• shpilk

    MSM, Corporate Media – whatever. “Mainstream Media” AKA ABC, CBS, NBC, Fox, CNN, MSNBC – most magazines and newspapers.

    The point is {and this affects NPR as well} is that these companies all owe their existence to advertising revenue or ‘sponsorship’ .. how effective is NBC reporting on issues related to GE or Microsoft, for instance? Can we be sure they are totally free of influence?

    ADM {Archer Daniel Midland}, GE and other giants have been supporters of NPR shows .. any influence there?

  • Just to answer another couple of points from shpilk– I quoted him above.

    “That is often the case”– I meant often the case that the media is corporate owned. But not always corporate-driven. But there is a general corporate-culture of the media this country now, and that could be what your after.

    as explained, the reason the major news yawned at this was because it was already known to reporters, journalists, foreign policy junkies. The Times rode on the Wen Ho Lee case as an exercise in investigative journalism, and paid for it…

    How do we filter the signal from the noise in the blogosphere? That’s the big question. Brendan and Chris, perhaps discuss in another show!

  • shpilk

    “Lack of interest in the war’s legality was among the public. The press could have gone blue in the face telling it. ”

    The press has ignored people being rousted out of Bush campaign appearances for having a button or teeshirt on with a opposing views, gross distortions of environmental policy, fiscal policy, foreign policy ..

    Lack of interest in the public? Perhaps by some – those who don’t have a relative serving, the rest of us that have not been asked to make any sacrifice.

    But there are plenty of people in this country who actually care about democracy, and the legacy we leave for the future – and they want to know the truth.

  • shpilk– these questions have been asked and discussed. Every media beat reporter in the land has tackled conflict-of-interest issues. So here you’d have to connect the dots as to whether any corporate interests are pushing the story one way or another. That doesn’t seem to be the case.

    If my “totem” theory has any merit– I don’t know, I just synthesized it listening to this show– perhaps it’s that big media is leery of associating too closely with such a symbol/crusade/etc. Smaller players– alternative media, bloggers– have much more to gain and less to risk.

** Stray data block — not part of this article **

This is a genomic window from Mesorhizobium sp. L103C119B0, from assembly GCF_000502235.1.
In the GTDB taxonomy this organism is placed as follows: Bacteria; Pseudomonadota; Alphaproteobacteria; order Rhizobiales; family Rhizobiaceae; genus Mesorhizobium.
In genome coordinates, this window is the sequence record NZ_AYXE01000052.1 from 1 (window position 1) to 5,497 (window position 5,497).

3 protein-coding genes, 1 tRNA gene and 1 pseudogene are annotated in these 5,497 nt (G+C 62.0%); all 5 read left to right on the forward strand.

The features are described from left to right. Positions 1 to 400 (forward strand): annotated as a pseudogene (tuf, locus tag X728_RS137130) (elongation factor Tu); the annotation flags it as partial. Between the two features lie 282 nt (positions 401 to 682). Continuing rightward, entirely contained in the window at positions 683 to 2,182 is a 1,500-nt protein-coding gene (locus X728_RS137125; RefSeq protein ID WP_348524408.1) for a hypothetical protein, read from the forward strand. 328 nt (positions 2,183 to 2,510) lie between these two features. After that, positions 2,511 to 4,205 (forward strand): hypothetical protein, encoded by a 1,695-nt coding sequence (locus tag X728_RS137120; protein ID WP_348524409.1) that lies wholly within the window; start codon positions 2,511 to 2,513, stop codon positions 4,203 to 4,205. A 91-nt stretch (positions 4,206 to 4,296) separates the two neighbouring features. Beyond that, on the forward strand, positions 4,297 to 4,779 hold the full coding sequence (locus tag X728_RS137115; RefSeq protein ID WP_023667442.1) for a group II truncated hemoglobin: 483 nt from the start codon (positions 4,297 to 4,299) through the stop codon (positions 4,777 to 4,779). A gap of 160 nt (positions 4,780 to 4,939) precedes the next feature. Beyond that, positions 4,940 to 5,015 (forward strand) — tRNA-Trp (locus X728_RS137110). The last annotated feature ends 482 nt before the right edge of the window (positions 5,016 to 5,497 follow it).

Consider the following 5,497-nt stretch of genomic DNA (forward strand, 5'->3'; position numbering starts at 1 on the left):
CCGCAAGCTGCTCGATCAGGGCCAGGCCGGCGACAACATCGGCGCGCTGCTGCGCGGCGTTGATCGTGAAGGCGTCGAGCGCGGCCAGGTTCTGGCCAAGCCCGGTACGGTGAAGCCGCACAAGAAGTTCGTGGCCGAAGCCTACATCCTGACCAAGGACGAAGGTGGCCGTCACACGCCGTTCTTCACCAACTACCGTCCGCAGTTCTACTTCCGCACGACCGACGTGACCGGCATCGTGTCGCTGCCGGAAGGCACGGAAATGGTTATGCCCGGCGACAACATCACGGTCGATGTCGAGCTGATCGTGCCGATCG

• shpilk

    “How do we filter the signal from the noise in the blogosphere? That’s the big question. Brendan and Chris, perhaps discuss in another show!”

    Like I posted earlier, I agree with that 100%

    The problem I have is sorting through ALL of ‘it’: the blogs, .. including the ‘MSM’ or corporate media .. what is real, what is fantasy – and why when presented with hard cold facts, traction seems so hard to find?

    There are precious few news outlets I continue to place some trust in.

    One is NPR, of course – but I am concerned as the emphasis veers towards shallow magazine type reporting as evidenced by the noontime shows.

    Reuters, BBC and some other non-US sources seem to be able provide the whole story. Is ure seems like most Americans have not heard of these, and sit mesmerized, wallowing in a vast wasteland of pop culture.

  • wl.peat

    I grew up in a Connecticut represented in the Senate by Prescott Bush. I have known cousins of “Poppy” (who, incidentally, didn’t think much of him). And I have thought since 2002, based on what I know of the Bush family, that the sole motivation for George Bush’s fixation on Saddam Hussein was intensely personal — very simply, that Saddam had threatened his father. I have waited three years to see any mention of this in any medium — print or electronic — or even by a Democrat in an intensely partisan political campaign. Tonight, for the first time, I heard this idea aired — by. of all things, a British journalist. Did Lydon or anyone pick up on it? Apparently not.

    If pursuing a personal vendetta, on the basis of phony intelligence and out-and-out lies, at the cost of 1,700 American lives, countless Iraqi dead, and thousands wounded on all sides of the conflict isn’t grounds for impeachment, perhaps we should rewrite the constitutional definition of “high crimes and misdemeanors.”

  • Chris Williams

    Jon, your totem idea is interesting. There does seem to be something special about memos– several special somethings, I think, having to do with what the object itself means, and perhaps not so much what it symbolizes:

    1) A memo is authoritative. It’s not the anonymous analysis of a blogger or the word of an unnamed “senior official.” It’s got a name and an office attached. We feel we can trust it (most of the time).

    2) Someone didn’t want us to see it. Almost by definition, that makes it important. The other famous memos that spring to mind were leaks of classified documents, or recovered items previously thought lost or destroyed.

    3) It’s compact. (Simple, as you describe it.) A short memo can be read in a few minutes, it’s easy for laypeople to digest, and it can be cut and pasted all over the web in its entirety. All those things help it reach a lot of people quickly.

  • Chris Williams

    wl.peat, I’ve heard that suggestion several times, that George Bush was motivated by a personal vendetta, but I can’t bring myself to talk about it because I don’t have any evidence to point at. I think it’s perfectly plausible, but I’m afraid to commit myself to a “conspiracy theory,” by which I simply mean, a theory without evidence. It is so so easy to get carried away in the absence of facts. I cringe in exactly the same way when I hear people say “it’s all about the oil.” I can’t talk about that either, even though I know that *of course* oil is part of the picture. I just don’t know *how* it’s part of the picture.